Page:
This procedure used a special laser that was built specifically for this procedure, and as a result didn't require FDA approval. It also meant that the surgery would only cost around $1300. One bad thing is that the procedure is more complicated and usually takes 45 minutes or so. It also takes longer to heal (3 weeks), but is much less uncomfortable than PRK and results in usable vision within three days. The starburst I see from my right eye is more diffuse and a little smaller than that of the left eye.
One downside to this procedure is that the vision fluctuates quite a bit for the first month or two. I don't think I would have been able to drive had both eyes had this problem. In other words, RK provides very stable vision within a few days, but Lasik may take a couple of months to stabilize. On the other hand, I've had doctors tell me that if they were in a hurry, they wouldn't have noticed that I had any surgery done on the Lasik eye.
I had RK done on my left eye. First they put a very flattering blue robe on me, along with shoe covers and a shower cap. Then they sat me in a wheelchair and took my blood pressure and temperature, then gave me eye drops and two valium. The guy next to me said that is was his fourth time having his eyes worked on. He had very bad eyesight, and I think they started on him when PRK wasn't yet well studied.
A few minutes later they moved me to the couch, where I promptly fell asleep. Then they woke me up and laid me on a machine that checked my eye pressure (or maybe it measured the dimensions). They woke me up again to take the measurement and then moved me into the operating room. At this time there were more eye drops, and they put a clip on my eye to hold it open (which isn't all that bad since the eye drops and valium make it so that you don't want to blink).
Then the doctor came in and made sure I was comfortable. I believe he made some marks on my cornea with some kind of pen. Then he told me to look straight at the light above me as he made the incisions. I could feel the scapel going in some, but it didn't hurt. It looked like the scapel was pulling my field of view to one side and to a point (it reminded me of one of those bendable mirrors when someone pokes it with a finger). Then he placed a ring with two arms on it over my eye and twisted it to make the T cut. He made one more cut with another ring, and I was done!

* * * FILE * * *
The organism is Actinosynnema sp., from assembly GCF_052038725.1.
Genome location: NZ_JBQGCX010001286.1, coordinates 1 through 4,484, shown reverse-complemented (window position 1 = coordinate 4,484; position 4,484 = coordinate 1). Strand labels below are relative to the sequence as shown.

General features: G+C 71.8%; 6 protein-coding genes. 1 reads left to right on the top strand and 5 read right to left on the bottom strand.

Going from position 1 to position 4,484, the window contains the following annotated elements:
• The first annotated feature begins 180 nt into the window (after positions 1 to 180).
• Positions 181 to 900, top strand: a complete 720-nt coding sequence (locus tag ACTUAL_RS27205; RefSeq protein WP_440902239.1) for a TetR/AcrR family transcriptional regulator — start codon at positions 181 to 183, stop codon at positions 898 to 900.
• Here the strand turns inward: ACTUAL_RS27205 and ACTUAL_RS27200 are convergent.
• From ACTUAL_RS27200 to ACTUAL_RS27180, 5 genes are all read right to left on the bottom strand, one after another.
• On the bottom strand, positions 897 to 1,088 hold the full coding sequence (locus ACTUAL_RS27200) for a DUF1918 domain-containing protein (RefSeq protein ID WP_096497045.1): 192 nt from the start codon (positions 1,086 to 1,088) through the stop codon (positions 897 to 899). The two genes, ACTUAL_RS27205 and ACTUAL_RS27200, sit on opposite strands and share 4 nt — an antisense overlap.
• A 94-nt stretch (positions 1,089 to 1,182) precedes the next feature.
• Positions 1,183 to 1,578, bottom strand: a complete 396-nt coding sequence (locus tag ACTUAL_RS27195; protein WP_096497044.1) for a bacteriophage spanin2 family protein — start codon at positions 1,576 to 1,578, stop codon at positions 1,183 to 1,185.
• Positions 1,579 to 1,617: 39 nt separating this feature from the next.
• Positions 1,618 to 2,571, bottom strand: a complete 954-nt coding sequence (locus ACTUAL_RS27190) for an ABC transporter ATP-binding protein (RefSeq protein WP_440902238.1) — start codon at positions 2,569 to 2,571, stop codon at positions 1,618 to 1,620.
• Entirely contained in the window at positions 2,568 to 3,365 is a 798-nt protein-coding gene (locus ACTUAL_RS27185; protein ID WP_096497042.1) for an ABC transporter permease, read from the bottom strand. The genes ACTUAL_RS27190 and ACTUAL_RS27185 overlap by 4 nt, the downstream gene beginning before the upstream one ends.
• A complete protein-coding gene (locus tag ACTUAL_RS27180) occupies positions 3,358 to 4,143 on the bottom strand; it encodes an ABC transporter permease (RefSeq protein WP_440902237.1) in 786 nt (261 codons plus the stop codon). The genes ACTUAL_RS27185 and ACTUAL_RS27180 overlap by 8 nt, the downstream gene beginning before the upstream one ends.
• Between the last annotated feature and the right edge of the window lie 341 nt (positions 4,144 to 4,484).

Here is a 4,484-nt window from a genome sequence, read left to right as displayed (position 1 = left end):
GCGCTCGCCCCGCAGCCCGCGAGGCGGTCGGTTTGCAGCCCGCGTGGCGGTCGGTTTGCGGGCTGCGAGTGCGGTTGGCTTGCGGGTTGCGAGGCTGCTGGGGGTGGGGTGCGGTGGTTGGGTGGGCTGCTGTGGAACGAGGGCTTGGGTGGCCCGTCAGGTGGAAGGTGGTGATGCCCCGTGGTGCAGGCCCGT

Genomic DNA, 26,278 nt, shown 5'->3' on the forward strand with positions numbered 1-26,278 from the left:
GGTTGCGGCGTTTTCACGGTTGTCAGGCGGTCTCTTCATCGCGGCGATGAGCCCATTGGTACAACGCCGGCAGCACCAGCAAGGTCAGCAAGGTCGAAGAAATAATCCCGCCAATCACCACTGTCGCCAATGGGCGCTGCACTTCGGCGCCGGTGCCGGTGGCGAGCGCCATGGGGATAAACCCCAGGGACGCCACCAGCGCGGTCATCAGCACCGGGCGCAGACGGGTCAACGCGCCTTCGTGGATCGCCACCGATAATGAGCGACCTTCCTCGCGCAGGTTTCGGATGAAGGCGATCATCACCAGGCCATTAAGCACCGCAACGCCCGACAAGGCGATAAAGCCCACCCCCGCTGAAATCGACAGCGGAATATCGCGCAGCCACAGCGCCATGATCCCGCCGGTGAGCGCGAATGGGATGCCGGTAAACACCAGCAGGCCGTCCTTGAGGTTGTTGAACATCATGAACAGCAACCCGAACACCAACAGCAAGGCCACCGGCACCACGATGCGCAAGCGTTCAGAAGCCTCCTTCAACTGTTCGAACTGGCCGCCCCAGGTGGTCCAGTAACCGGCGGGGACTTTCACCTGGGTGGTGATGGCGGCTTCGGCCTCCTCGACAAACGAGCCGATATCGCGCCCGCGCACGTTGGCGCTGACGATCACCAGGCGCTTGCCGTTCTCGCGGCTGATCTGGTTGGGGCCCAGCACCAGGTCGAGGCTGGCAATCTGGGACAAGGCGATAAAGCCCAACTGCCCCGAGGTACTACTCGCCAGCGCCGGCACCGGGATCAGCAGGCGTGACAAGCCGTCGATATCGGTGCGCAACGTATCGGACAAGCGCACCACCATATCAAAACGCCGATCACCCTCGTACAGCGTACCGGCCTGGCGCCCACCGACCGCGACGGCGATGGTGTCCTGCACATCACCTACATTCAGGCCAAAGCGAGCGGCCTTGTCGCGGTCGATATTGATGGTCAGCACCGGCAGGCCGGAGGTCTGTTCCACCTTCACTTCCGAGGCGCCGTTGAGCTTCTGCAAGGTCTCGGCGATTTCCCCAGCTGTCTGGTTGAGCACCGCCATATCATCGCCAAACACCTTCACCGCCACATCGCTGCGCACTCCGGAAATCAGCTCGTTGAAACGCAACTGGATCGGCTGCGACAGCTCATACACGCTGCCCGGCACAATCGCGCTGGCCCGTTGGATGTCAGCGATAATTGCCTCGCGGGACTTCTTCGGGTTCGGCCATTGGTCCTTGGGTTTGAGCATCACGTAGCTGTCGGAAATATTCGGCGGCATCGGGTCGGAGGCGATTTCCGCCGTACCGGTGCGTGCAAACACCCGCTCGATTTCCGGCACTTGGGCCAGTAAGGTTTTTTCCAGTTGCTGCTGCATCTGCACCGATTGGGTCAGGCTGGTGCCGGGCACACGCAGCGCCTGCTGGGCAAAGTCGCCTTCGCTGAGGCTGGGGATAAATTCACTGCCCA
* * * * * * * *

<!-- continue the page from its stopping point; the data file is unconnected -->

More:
I slept most of the afternoon and woke up in the evening to eat and talk to a few people on the phone (I only vaguely remember the conversations). Then I went back to sleep for the night. The next day it felt like there was something in my eye, but otherwise I was fine. My vision was much better than before, and improved to 20/20 over the course of the next few days.
My right eye, however, was too far gone for RK, and I ended up having Lasik done on it at a different clinic. This time they only gave me one valium. (I would have asked for two if I had known what was in store for me.) Again they took my blood pressure and temperature before putting the fancy clothes on me. In the operating room there were two seats for patients, with the laser in the middle. I could hear the laser working on the guy on the other side. (He chickened out the first two times he went, but went through with it that time.)
There were more drops, but they also put a stick with a medicated flat end under both of my eyelids to numb them. I told them that I didn't need them numbed before, and they said that they open the eye a little wider and wanted to make sure that my eyelids wouldn't be uncomfortable. Then they patched up my left eye and placed a piece of plastic with a sticky hole in it over my head. The hole was stuck to my eyelid in order to keep everything possible out of the area of the eye.
Next they put the clip on me and lined me up with the laser. The doctor came over and checked everything out, and tried to make me feel more at ease. I felt pretty relaxed, but I didn't know what was coming up (hold on). First he told me to look straight ahead as he put something over my eye that looked like a metal detector (round part with a straight handle to the side). Then he pressed fairly hard on my eye as some suction was applied, which caused me to go temporarily blind. This was because the blood to the cornea was being cut off, much like the spots you see when you push hard on your eye.
Of course, I was pretty worried about this, and made sure to tell the doctor in case something weird was going on. But the real disturbing part was when the thing came to life, buzzing around my eye and cutting the cornea. At this point I assume the doctor grabbed the flap with some forceps and pulled it to the side, because very shortly he asked me to look straight ahead while he applied the laser. There was a series of tapping noises that gradually became quieter, and these laser bursts were done for four passes.